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News New skills for Madagascan farmers

New skills for Madagascan farmers

INBAR News
27Sep

The IFAD/EU funded project South-South Knowledge Transfer Strategies is now in its fourth year and continues to support poor communities in Eastern and Southern Africa to develop their livelihoods through bamboo.

The aim of this project is to address the need for knowledge transfer and effective training to develop the bamboo industry in Eastern and Southern Africa. Producing quality bamboo planting materials is crucial for bamboo cultivators, researchers and field practitioners. Technologies for producing these materials must be adopted and adapted for the specific needs of each community.

INBAR is focusing on community friendly pro-poor technology in the African region to develop the capacity of farmers, research organizations, universities, and private sector partners to produce quality planting materials, especially through vegetative propagation techniques. Vegetative propagation techniques refer to any technique that uses material from the plant itself – other than seeds or spores – to raise new plants. The early stages of the plant’s development are among the most technical, and are key to producing a high quality bamboo plant. Although many species of bamboo grow naturally in the forest in African countries, in certain areas technical knowledge of how to cultivate them is still lacking.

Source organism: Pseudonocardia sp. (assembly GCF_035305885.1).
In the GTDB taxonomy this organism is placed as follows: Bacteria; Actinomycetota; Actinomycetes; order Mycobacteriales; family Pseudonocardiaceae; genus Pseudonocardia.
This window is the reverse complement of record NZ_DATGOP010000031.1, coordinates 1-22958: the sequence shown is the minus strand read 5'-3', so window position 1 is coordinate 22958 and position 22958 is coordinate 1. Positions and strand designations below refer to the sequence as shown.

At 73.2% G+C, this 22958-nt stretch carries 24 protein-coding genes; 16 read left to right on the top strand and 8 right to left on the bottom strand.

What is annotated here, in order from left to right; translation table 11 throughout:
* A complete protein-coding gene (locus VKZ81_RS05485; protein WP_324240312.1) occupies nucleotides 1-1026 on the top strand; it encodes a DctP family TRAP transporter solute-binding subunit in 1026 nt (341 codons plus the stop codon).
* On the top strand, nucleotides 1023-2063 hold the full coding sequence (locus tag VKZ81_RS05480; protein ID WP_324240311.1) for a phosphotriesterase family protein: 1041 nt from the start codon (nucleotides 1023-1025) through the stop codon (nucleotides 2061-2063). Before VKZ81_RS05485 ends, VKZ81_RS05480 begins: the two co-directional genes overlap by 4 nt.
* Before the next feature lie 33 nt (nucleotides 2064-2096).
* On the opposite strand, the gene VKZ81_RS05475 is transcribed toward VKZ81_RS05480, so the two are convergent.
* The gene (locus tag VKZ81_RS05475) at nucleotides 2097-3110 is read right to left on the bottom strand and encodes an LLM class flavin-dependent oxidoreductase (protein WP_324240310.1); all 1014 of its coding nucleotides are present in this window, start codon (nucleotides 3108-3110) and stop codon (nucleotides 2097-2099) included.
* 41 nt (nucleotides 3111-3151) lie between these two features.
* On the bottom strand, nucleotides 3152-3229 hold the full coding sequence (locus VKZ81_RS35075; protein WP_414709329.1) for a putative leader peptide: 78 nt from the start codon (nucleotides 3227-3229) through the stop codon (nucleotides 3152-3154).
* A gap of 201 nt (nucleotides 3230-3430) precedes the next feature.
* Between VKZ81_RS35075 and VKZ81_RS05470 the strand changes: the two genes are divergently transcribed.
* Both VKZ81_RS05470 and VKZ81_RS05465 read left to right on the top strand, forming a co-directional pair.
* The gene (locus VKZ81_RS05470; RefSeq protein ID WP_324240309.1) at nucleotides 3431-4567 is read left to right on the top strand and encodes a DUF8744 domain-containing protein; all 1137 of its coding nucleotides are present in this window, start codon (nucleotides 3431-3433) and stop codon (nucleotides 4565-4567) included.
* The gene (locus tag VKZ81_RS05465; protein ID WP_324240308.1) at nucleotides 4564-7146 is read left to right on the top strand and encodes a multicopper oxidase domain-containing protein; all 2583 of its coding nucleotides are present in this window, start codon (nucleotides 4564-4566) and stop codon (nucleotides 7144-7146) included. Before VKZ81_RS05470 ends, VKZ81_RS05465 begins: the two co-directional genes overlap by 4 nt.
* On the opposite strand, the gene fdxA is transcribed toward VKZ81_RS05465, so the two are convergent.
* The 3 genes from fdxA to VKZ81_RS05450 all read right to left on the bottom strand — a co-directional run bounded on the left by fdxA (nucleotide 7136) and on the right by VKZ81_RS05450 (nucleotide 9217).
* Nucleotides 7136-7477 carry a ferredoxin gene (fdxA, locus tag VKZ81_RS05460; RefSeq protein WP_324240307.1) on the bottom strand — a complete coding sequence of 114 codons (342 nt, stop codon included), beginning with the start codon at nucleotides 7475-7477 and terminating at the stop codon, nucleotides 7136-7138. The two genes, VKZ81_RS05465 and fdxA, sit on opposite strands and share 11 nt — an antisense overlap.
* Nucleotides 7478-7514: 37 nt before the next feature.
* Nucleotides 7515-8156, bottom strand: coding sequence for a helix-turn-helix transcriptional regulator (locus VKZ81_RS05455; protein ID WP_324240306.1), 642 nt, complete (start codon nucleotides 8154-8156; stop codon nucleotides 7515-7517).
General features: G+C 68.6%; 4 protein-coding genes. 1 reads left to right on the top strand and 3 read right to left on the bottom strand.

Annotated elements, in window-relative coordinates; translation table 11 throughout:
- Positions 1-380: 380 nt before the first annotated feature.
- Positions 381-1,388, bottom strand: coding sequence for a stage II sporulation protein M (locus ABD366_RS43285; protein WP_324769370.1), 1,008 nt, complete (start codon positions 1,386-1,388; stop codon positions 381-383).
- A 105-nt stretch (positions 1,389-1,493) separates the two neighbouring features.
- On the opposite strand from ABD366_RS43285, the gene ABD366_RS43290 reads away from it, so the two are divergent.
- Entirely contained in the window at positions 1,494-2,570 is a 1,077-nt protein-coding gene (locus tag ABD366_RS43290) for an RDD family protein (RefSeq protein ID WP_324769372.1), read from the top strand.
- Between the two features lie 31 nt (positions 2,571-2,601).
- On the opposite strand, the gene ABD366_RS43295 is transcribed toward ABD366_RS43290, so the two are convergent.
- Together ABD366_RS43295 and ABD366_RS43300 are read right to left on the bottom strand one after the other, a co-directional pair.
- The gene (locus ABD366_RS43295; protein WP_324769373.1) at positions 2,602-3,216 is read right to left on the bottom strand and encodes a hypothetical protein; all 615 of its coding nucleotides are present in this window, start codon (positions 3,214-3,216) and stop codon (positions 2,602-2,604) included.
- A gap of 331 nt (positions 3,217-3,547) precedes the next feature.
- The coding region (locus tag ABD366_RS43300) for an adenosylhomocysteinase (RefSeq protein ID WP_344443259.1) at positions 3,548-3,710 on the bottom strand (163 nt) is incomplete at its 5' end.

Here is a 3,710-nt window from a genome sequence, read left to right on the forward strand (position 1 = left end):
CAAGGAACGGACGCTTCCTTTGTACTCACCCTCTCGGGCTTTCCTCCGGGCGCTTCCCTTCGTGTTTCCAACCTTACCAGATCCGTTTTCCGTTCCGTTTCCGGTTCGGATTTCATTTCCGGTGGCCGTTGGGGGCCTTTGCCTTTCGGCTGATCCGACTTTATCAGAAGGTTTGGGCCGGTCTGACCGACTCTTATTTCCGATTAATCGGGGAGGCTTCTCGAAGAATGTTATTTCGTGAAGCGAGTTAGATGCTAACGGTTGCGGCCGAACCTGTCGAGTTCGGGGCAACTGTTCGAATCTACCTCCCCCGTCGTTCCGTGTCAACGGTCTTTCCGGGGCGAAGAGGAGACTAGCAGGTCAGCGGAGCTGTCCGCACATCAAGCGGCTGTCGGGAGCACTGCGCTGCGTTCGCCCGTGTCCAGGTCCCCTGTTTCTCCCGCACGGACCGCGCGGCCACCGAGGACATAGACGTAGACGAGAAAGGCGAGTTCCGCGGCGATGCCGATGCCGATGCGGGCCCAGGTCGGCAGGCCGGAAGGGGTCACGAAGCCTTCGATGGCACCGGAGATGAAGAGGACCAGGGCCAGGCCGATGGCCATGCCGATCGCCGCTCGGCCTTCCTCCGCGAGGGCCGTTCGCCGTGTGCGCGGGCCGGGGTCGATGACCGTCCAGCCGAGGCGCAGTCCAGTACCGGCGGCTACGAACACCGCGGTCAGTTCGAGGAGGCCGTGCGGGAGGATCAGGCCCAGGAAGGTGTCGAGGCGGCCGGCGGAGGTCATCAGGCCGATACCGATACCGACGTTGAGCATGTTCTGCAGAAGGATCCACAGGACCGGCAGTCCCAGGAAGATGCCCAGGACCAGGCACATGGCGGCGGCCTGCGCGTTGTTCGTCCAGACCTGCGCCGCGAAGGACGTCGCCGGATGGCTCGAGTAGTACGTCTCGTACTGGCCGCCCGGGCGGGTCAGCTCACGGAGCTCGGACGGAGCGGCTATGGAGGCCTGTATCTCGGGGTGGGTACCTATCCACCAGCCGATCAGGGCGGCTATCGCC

On September 11-16, 45 participants attended a four day training session in Madagascar. Techniques covered included vegetative propagation, nursery management and scientific harvesting. Participants attended from a wide variety of sectors, including from local government, the private sector, and farmers.

Participants were able to successfully plant their own bamboo seedlings by the end of the week, and will spread the knowledge they relieved to others in the respective communities.

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